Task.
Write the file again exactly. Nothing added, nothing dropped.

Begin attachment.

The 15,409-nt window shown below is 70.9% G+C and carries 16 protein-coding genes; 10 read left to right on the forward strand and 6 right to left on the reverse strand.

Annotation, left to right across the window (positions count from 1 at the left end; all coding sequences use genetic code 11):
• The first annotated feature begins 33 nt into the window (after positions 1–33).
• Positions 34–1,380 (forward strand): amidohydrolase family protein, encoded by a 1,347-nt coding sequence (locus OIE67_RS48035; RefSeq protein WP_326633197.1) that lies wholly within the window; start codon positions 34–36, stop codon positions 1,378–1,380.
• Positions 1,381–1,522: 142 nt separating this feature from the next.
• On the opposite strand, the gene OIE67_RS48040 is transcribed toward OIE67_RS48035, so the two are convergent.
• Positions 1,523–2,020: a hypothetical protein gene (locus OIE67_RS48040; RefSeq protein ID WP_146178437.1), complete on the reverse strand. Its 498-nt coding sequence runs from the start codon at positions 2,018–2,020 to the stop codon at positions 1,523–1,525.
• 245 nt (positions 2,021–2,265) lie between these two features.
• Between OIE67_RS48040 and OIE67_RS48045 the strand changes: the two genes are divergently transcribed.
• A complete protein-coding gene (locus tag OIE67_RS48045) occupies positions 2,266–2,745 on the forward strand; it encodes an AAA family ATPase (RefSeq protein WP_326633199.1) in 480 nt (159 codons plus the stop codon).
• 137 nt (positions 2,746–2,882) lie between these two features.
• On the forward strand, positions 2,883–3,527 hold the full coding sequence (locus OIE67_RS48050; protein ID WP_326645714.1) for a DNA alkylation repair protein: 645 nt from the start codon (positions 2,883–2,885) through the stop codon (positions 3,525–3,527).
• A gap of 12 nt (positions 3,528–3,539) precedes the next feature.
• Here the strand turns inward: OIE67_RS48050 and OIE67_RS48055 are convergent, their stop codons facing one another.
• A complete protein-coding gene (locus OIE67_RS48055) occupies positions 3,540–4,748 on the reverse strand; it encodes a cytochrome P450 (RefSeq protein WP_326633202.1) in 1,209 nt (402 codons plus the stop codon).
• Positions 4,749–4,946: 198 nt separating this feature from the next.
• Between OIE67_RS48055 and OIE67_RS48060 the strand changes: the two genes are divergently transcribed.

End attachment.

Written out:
The 15,409-nt window shown below is 70.9% G+C and carries 16 protein-coding genes; 10 read left to right on the forward strand and 6 right to left on the reverse strand.

Annotation, left to right across the window (positions count from 1 at the left end; all coding sequences use genetic code 11):
• The first annotated feature begins 33 nt into the window (after positions 1–33).
• Positions 34–1,380 (forward strand): amidohydrolase family protein, encoded by a 1,347-nt coding sequence (locus OIE67_RS48035; RefSeq protein WP_326633197.1) that lies wholly within the window; start codon positions 34–36, stop codon positions 1,378–1,380.
• Positions 1,381–1,522: 142 nt separating this feature from the next.
• On the opposite strand, the gene OIE67_RS48040 is transcribed toward OIE67_RS48035, so the two are convergent.
• Positions 1,523–2,020: a hypothetical protein gene (locus OIE67_RS48040; RefSeq protein ID WP_146178437.1), complete on the reverse strand. Its 498-nt coding sequence runs from the start codon at positions 2,018–2,020 to the stop codon at positions 1,523–1,525.
• 245 nt (positions 2,021–2,265) lie between these two features.
• Between OIE67_RS48040 and OIE67_RS48045 the strand changes: the two genes are divergently transcribed.
• A complete protein-coding gene (locus tag OIE67_RS48045) occupies positions 2,266–2,745 on the forward strand; it encodes an AAA family ATPase (RefSeq protein WP_326633199.1) in 480 nt (159 codons plus the stop codon).
• 137 nt (positions 2,746–2,882) lie between these two features.
• On the forward strand, positions 2,883–3,527 hold the full coding sequence (locus OIE67_RS48050; protein ID WP_326645714.1) for a DNA alkylation repair protein: 645 nt from the start codon (positions 2,883–2,885) through the stop codon (positions 3,525–3,527).
• A gap of 12 nt (positions 3,528–3,539) precedes the next feature.
• Here the strand turns inward: OIE67_RS48050 and OIE67_RS48055 are convergent, their stop codons facing one another.
• A complete protein-coding gene (locus OIE67_RS48055) occupies positions 3,540–4,748 on the reverse strand; it encodes a cytochrome P450 (RefSeq protein WP_326633202.1) in 1,209 nt (402 codons plus the stop codon).
• Positions 4,749–4,946: 198 nt separating this feature from the next.
• Between OIE67_RS48055 and OIE67_RS48060 the strand changes: the two genes are divergently transcribed.